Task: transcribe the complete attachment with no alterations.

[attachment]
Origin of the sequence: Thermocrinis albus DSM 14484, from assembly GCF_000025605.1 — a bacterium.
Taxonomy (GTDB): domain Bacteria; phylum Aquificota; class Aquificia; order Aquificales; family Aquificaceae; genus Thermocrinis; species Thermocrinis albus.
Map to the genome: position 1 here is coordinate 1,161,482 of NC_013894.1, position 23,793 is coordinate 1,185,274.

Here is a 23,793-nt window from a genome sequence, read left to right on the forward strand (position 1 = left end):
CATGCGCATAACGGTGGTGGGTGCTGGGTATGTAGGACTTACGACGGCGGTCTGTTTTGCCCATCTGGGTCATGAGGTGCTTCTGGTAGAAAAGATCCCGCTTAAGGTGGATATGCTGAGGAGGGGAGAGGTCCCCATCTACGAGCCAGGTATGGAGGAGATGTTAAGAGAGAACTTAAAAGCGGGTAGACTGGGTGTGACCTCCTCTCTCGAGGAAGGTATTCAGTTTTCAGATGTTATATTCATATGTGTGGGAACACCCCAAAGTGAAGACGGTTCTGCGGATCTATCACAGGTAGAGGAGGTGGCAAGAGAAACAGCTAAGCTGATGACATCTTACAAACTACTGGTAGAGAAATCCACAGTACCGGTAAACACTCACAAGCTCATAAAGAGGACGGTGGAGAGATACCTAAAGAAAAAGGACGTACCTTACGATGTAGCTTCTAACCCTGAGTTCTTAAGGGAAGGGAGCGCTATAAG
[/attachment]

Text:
Origin of the sequence: Thermocrinis albus DSM 14484, from assembly GCF_000025605.1 — a bacterium.
Taxonomy (GTDB): domain Bacteria; phylum Aquificota; class Aquificia; order Aquificales; family Aquificaceae; genus Thermocrinis; species Thermocrinis albus.
Map to the genome: position 1 here is coordinate 1,161,482 of NC_013894.1, position 23,793 is coordinate 1,185,274.

Here is a 23,793-nt window from a genome sequence, read left to right on the forward strand (position 1 = left end):
CATGCGCATAACGGTGGTGGGTGCTGGGTATGTAGGACTTACGACGGCGGTCTGTTTTGCCCATCTGGGTCATGAGGTGCTTCTGGTAGAAAAGATCCCGCTTAAGGTGGATATGCTGAGGAGGGGAGAGGTCCCCATCTACGAGCCAGGTATGGAGGAGATGTTAAGAGAGAACTTAAAAGCGGGTAGACTGGGTGTGACCTCCTCTCTCGAGGAAGGTATTCAGTTTTCAGATGTTATATTCATATGTGTGGGAACACCCCAAAGTGAAGACGGTTCTGCGGATCTATCACAGGTAGAGGAGGTGGCAAGAGAAACAGCTAAGCTGATGACATCTTACAAACTACTGGTAGAGAAATCCACAGTACCGGTAAACACTCACAAGCTCATAAAGAGGACGGTGGAGAGATACCTAAAGAAAAAGGACGTACCTTACGATGTAGCTTCTAACCCTGAGTTCTTAAGGGAAGGGAGCGCTATAAG